Keeping up with enrollment, retention, and recruiting.

Colleges and universities today are facing a one-two punch of rising costs and dwindling enrollment. Tuition has increased at a rate that has consistently outpaced inflation, the rate of median family income growth, the consumer price index, and, in fact, the cost of just about everything. Coupled with a slow economic climate, this has left some questioning the future of education while the country wrestles with a looming potential student loan crisis. While those are important topics, they are a discussion for another time. I want, instead, to focus on the innovations that can help schools through this tough climate.

Schools must attract and retain students, an increasingly difficult task given the heightened competition resulting from all that doom and gloom we just talked about. A large number of schools fighting to get and keep a decreasing number of prospects means those institutions need to be better if they want to avoid the potentially no-so-slow descent to non-existence.

It is exactly this existential crisis that has led many companies to try to furnish solutions to multiple aspects of these problems. With solutions aimed at recruiting and retention and, recently, towards personalizing the entire learning experience, there is an almost dizzying array of tools for an already overworked Admissions staff to consider.

One thing that most of these tools have in common is that they operate at a very high level. They can predict with reasonable accuracy the size of next year’s incoming class of freshmen but few of them can provide any visibility into whether a given individual will be part of that class. To help schools increase their enrollment, Admissions Counselors need to not only know how likely a given student is to attend, but also what, if anything, they can do to improve those odds.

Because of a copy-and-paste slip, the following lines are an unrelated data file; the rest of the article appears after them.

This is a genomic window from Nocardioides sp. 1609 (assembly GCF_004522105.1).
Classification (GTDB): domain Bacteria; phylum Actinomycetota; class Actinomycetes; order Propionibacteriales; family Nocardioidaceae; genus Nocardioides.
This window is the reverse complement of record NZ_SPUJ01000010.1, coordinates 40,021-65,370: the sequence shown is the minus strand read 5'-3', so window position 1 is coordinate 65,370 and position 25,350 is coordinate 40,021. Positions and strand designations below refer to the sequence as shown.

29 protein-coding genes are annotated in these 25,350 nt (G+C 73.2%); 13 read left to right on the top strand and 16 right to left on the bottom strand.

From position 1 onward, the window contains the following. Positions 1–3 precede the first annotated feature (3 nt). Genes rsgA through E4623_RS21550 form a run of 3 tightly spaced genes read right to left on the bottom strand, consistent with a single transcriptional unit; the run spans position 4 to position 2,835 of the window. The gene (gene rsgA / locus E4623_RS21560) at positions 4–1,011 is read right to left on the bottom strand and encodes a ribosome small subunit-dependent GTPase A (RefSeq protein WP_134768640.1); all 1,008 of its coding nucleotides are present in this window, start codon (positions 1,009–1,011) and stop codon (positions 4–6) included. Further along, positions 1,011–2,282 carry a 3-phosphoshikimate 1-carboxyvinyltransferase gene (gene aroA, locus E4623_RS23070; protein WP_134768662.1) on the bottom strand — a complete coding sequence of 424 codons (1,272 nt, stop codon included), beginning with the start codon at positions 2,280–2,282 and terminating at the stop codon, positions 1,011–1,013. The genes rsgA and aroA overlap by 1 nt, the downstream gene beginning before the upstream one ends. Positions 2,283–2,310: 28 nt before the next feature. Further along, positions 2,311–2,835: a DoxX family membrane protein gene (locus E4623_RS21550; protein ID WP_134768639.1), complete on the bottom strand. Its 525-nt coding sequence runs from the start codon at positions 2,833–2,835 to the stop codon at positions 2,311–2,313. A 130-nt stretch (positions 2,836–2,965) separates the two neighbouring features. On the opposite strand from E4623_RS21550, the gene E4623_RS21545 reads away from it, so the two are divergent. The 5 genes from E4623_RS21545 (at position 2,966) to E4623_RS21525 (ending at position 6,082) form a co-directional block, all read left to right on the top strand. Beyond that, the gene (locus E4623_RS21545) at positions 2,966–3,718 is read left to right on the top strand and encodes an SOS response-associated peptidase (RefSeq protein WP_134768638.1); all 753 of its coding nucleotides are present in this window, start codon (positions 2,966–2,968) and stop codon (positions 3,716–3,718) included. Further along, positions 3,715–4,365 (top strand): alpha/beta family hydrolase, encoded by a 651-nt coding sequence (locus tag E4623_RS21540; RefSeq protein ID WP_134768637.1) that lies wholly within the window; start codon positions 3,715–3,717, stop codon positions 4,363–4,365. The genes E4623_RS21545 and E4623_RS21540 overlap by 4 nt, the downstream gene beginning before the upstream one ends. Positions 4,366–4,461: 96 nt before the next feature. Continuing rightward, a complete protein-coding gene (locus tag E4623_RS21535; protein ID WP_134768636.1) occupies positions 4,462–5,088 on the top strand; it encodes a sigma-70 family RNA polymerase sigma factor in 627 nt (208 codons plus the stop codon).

Can they get a prospect to visit campus? Can they have an alumni give the prospect a call to talk about the school? Would offering the prospect a bit of scholarship money change their likelihood of attending? If so, how much money should they offer? Schools need to know what levers they can pull to influence prospects’ decision-making an what impact those levers will have. These are the types of questions that you can only answer with Othot’s enrollment solutions that provide predictions on an individual and illustrates the impact actions such as these can have in an easy to understand format.

Since 1985, college tuition has grown at almost five times the rate of the consumer price index. See for example